Archive Invalidation is paramount in order to get the game to use external textures over the ones inside the BSA files. "No" texture replacer of any kind will ever work without it.
The way you describe was the first ever to be discovered about it, usage of this file "Archive Invalidation.txt" to tell the game, one by one, which texture files there are external replacements for.
Quickly afterwards mod managers came up with "automated" means to scan your game's folders for files like these and create said "Archive Invalidation.txt" file for you automatically. Thus you had to always re-generate it as soon as you added, or removed, a texture replacer mod of any kind.
It was soon discovered that this file was anything but reliable. Situations arose where at a certain amount of entries certain files were ignored, either showed up unaltered as Vanilla in game or showed up as "missing" instead (purple surfaces all over). But add a certain amount more and the files became used again. It was completely random at some point and absolutely unreliable.
That's why both, you manually adding lines into this file "Archive Invalidation.txt" yourself, or letting a mod manager automatically write it, are nowadays highly discouraged, as you'll only run into issues with it at one point or another.
Next up was the so-called "BSA Alteration" approach, where said managers went and "altered" the game's original BSA files by extracting them, taking out the files where external files are present for, then putting said external files instead into it and packing it all up again. They did still use the old "Archive Invalidation.txt" file for other means, regarding conflict resolution and such, but I'm not seeing what for exactly here now. All explanations I'd come up with here would be only speculation.
Drawback of "BSA Alteration" was the direct modification of the game's BSA files, thus when you didn't make a backup (not all tools did one automatically), and messed something up, a reinstall of the game was in order.
And again, you had to re-do it every time you added or removed another texture replacer to or from your mods.
And then there was "BSA Redirection" invented, the only approach to go about it that is still advised up to today. "BSA Redirection" works by putting an empty dummy BSA file into your game's folders and modifying your Oblivion.ini so it's entered at the exact location inside "sArchiveList" where previously the only BSA requiring alteration was residing, and now that there's "no files" inside said BSA "no files" require Archive Invalidation anymore, you effectively invalidated the very need for Archive Invalidation itself once and for all.
This step does not need to be reproduced at any point, unless the dummy BSA goes missing or the entry in "sArchiveList" inside your Oblivion.ini gets reverted. Only then it needs to be redone again once.
Nowadays there's multiple different ways to get BSA Redirection going inside your game.
The mod managers like Wrye Bash, Oblivion Mod Manager (OBMM), Nexus Mod Manager (NMM), etc., all provide an Archive Invalidation dialog somewhere with means to choose them all from above, but BSA Redirection is usually the default, and different than the others it has and needs no options as well.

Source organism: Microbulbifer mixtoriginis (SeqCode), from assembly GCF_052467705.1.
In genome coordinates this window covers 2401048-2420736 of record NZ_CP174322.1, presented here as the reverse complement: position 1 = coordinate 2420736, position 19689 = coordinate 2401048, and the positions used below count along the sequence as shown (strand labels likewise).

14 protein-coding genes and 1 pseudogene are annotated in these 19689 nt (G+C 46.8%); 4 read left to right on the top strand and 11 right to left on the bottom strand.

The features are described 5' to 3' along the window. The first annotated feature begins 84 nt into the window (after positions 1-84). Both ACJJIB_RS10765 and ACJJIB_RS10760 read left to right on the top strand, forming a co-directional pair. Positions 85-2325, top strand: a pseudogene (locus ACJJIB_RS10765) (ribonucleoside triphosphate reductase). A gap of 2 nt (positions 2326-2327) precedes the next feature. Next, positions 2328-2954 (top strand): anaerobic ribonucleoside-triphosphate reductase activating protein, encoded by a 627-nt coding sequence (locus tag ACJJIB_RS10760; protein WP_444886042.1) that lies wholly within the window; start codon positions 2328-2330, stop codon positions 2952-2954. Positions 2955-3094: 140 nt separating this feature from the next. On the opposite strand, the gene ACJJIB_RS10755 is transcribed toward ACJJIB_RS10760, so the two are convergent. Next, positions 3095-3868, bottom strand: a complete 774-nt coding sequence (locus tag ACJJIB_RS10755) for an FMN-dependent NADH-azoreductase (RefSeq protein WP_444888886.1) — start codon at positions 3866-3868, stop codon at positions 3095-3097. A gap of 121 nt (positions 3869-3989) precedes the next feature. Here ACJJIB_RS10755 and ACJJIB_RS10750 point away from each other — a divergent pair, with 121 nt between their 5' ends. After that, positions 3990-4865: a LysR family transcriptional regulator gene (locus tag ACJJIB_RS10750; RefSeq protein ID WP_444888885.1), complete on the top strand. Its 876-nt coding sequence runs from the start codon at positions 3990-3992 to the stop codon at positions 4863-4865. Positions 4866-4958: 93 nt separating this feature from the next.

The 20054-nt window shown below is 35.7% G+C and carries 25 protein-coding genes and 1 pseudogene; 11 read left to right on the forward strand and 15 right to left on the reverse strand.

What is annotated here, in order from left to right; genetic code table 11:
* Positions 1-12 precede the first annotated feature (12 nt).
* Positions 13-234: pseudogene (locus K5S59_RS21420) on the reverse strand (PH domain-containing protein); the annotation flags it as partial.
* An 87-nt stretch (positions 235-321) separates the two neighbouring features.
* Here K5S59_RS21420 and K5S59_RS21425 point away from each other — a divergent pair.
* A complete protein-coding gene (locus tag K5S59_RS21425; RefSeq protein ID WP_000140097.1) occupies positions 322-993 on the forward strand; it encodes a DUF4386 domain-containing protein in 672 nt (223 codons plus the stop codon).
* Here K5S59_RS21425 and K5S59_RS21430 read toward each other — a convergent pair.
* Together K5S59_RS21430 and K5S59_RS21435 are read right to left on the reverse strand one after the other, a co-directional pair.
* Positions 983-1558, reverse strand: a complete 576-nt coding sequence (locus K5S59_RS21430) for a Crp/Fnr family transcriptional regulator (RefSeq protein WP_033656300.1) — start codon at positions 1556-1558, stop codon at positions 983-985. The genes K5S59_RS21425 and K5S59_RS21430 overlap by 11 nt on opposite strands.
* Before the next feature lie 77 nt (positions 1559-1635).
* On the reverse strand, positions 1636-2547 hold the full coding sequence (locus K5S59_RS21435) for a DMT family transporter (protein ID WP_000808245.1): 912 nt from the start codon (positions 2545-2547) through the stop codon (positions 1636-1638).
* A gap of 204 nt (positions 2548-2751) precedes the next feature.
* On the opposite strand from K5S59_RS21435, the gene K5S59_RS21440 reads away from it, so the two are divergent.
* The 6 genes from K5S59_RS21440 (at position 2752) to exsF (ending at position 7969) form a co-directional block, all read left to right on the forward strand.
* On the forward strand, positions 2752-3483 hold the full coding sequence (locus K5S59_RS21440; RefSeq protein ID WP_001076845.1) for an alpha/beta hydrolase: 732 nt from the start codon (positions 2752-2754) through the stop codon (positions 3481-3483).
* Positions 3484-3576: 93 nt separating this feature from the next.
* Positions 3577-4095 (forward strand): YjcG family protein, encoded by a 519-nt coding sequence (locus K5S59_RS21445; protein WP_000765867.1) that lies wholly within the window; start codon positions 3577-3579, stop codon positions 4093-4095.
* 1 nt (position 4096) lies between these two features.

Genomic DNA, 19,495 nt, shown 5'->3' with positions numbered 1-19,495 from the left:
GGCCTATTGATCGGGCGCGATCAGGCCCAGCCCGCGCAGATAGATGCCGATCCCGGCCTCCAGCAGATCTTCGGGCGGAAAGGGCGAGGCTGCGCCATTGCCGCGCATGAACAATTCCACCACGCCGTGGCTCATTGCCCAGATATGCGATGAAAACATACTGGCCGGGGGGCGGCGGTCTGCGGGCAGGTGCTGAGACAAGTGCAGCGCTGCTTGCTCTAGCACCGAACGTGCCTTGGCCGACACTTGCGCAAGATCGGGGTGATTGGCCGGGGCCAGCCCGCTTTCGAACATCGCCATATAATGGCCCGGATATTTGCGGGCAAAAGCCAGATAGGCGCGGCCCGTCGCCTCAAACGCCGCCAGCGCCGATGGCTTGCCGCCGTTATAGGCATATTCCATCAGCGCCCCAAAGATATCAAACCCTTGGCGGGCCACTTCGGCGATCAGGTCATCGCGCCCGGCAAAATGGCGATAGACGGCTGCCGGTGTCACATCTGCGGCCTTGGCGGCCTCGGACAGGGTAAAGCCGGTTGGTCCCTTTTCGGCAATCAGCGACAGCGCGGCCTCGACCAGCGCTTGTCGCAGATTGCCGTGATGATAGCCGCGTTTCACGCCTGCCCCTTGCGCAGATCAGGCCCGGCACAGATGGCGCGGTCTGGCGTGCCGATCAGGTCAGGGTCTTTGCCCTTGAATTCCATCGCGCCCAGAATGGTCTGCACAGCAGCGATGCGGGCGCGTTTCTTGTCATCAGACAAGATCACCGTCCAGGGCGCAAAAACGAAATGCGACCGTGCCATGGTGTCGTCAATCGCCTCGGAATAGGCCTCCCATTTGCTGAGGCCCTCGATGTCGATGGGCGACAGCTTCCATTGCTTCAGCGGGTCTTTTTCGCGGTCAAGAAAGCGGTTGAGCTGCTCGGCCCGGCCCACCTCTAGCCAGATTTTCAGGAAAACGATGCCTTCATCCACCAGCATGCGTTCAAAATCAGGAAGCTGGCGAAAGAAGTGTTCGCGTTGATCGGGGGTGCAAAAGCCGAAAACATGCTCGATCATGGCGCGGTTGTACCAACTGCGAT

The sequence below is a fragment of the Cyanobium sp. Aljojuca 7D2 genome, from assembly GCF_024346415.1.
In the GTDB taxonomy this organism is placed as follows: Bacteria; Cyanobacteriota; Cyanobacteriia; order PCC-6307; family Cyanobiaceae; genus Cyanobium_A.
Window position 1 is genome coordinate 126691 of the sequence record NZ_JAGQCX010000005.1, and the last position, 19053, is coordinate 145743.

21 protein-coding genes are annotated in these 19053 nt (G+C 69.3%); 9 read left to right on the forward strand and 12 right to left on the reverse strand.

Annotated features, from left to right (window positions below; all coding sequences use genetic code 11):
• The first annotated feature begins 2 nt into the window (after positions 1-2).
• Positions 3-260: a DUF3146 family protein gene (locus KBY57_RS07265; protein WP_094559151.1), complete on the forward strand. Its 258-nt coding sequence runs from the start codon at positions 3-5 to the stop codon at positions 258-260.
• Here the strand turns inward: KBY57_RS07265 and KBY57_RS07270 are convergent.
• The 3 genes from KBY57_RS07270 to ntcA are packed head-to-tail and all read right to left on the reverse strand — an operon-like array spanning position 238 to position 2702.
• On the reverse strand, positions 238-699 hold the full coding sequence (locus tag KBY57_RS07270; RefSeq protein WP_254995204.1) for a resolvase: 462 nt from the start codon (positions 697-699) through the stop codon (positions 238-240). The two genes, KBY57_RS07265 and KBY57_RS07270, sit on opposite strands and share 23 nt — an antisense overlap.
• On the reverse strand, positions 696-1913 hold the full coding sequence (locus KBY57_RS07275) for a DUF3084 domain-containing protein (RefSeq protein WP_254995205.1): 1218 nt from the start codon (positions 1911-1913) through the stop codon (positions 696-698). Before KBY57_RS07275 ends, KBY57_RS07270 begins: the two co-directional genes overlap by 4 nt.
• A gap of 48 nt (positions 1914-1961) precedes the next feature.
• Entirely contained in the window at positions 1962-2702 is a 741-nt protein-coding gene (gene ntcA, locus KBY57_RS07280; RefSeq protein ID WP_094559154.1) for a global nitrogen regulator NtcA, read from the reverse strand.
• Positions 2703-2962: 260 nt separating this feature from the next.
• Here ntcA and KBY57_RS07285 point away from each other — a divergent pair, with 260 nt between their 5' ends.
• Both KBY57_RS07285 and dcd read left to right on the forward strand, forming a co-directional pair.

And last but not least there's the famous "mod" called "ArchiveInvalidationInvalidated!" which also does exactly the same, just while the managers edit your INI themselves, "AII!" has you do it manually yourself instead. But all of them do the same, and the only difference is the name of the dummy BSA they provide.
Using more than one at once they can mess up each other and none will work. So choose the tool of your choice and apply it only once. Get rid of all others and their changes.
Once BSA Redirection is in place it is also paramount to get rid of this file called "Archive Invalidation.txt", where ever it is found inside your game's folders, as different managers added it at different places and you can have more than 1. Having one of those left with old entries remaining inside will create a situation where it instructs the game to use external resource X over internal resource Y, while inside the "now-empty" dummy BSA there is no resource Y, of course. This is known to cause multiple and pretty random issues in your game.
This file in general can be used to "create" issues by your own doing as well. Have it still point the game to an external resource you already removed, and you successfully "created" a "missing texture" error inside your game.
Another important point to be aware of is "file date". Oblivion is really obsessed with file date, not only in load order but also in use priority, the newer file will always win. Having your BSA archives dated more recently than the files you want to use instead of the Vanilla textures, the game will never use your files, Archive Invalidation working or not. That's why when using Steam Oblivion you'll need to "reset" your BSA archives' timestamps back to somewhere when the game was first released for Archive Invalidation to ever work. The Oblivion Mod Manager (OBMM) has a handy tool for that purpose found on the dialog for its Archive Invalidation measures. Just click "Reset BSA timestamps" once, then apply BSA Redirection without any options, and then forget about it for the rest of your time playing and modding the game.